“human, all too human” baggage out of it. Once you have that “mind of
winter,” you can face down the nukes easily. Which he did.


If any Dear Leader is planning to be implement this “chaos” plan in India today, he or she must have the fortitude (and vision) to get rid of people located at the bottom of the pyramid (which is where most people live). Maoists however may argue that in order to remove mental baggage of the society most effectively, we must start (and finish) with the bourgeoisie because it is they who tend to have the longest memories (this is how it worked in the cultural revolution as well).

A three step program is suggested
(1) We have 40% of the country suffering from malnutrition, so they must be at the head of the queue (memories of extreme poverty will go with them).
(2) Next up the order will be muslims and christians. Off with their heads as well (memories of colonization over a thousand years will vanish). 
(3) Depending on our tolerance level for enhanced culling, we can perhaps eliminate all except the (neo) middle class, which clocks in at about 20% of the population.

The principal payoff for having sent 1 Bil people to the gas chambers will be that the memories of mass poverty and colonization will be lost for good. That would indeed make India a wonderful place to live in. Not to forget, there will be now many more kids who are trust-fund a-holes.


* Reference: comments section in http://brownpundits.blogspot.in/2014/05/ineuqality-caused-by-neoliberal.html 


Shri Hemkunt Sahib

Guru Govind Singh meditated at this spot, high up on the Garhwal Himalayas.
The nearby valley of flowers is an unforgettable place to visit as well.

While the fact is that lakhs of pilgrims would love to visit the place, we wish they take all appropriate precautions. We forget easily even the most horrible events (it is probably a defense mechanism, else we all will go mad). But last year’s tragedy must still be fresh in people’s minds.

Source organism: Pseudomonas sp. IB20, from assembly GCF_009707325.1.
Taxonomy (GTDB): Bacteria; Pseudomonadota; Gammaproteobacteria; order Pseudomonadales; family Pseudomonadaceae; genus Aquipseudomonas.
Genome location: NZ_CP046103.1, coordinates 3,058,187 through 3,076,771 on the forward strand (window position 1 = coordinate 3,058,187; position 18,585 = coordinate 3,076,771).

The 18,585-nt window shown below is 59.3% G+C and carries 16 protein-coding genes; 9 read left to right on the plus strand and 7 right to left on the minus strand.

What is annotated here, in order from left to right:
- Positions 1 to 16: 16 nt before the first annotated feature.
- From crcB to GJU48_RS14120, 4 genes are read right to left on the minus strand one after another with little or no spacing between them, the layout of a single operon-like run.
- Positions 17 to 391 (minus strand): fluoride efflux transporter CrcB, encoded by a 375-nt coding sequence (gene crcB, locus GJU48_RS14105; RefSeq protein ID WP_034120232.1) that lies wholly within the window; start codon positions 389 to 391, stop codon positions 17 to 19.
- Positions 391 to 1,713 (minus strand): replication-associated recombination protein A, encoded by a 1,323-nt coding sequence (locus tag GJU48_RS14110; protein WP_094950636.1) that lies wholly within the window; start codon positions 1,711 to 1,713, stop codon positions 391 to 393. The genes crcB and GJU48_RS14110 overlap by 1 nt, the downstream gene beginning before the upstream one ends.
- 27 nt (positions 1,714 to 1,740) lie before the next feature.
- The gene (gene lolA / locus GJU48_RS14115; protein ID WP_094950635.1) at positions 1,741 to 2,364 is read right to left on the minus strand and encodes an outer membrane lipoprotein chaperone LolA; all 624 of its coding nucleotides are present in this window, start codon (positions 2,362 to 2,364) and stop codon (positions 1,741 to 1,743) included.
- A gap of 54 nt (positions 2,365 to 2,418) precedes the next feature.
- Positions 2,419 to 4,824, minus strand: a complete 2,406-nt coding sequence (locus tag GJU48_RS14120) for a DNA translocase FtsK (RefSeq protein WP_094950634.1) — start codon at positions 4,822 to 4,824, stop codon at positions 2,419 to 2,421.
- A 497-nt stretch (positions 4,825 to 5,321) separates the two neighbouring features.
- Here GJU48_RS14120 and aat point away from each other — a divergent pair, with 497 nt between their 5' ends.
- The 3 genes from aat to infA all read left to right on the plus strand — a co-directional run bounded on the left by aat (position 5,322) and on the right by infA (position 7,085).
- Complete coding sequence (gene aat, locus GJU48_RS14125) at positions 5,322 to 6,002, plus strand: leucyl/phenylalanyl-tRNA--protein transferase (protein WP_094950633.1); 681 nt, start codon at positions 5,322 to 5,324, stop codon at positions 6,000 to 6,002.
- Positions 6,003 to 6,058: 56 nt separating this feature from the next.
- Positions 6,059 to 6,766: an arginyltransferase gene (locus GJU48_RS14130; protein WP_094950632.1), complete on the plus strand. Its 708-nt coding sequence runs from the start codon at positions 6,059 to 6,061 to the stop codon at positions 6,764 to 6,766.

If any BPeeps are headed that way we will appreciate if you share your travel experiences.
The portals of the famous Hemkund Sahib Gurdwara located in snow-capped Garhwal Himalayas were thrown open to pilgrims today. Shri Hemkunt Sahib, where Guru Gobind Singh meditated before his incarnation
as the 10th Sikh guru, is one of the most revered places and attracts
lakhs of pilgrims every year.

Braving chilly weather, over
3,000 Sikh pilgrims offered their prayers at the star-shaped Gurdwara
situated at a height of 16,000 ft in Chamoli district.

shrine opens for four months in a year as the area remains snow-bound
during the rest of the period. It had remained closed since October 10
last year.

Link: http://shrihemkuntsahib.com/home.html



Inequality caused by “neoliberal, neopatriarchy”

Please everybody, stop with the NEO- prefix, for some reason it causes our brain wires to short-circuit (already there is a new meme that neo-Hindu, neo-middle class was responsible for the Modification of India). This is just like that -GATE thingy, every single scandal is tainted by that suffix.

Beatrix Campbell in the Guardian makes a (not so) neo-point that a neo-woman’s revolution is required (yes, we did add the NEO-s on purpose). A commentator “royaltea” then responds to a particularly egregious claim that Chinese women were better off under Maoist times. 

It underlines the motto of the
left. We should be all equal and poor. Inequality is bad because some of
us are winners and others are losers (even while we are all richer). 

BTW “royaltea” is being kind when he (we presume) says that millions starved to death under Mao. It was in pure and simple terms, the genocide of 45 mil (of their own people). It should be the benchmark by which other genocides are ranked. The fact that it is not (along with Stalin’s gulags) has to do with the West-Left assertion that communism was good for mankind but was poorly implemented.

I’m of a certain age; I came alive politically with the women’s
liberation movement in 1970. It changed my life. It changed the world.

Except, of course, it didn’t entirely. No sooner had it bounced on to
the world’s stage than there was a counter-revolution – feminism didn’t
die, but it didn’t thrive either. It just survived, heroically
optimistic as ever. We believe in the best of ourselves; we believe in
the best of men.

But something dire happened between the Women’s Liberation Movement and now. That’s why I have written a manifesto, End of Equality. It became apparent to me that in the first decade of this century the
conditions necessary for achieving equality between men and women had
been extinguished.

End of Equality argues that there is a new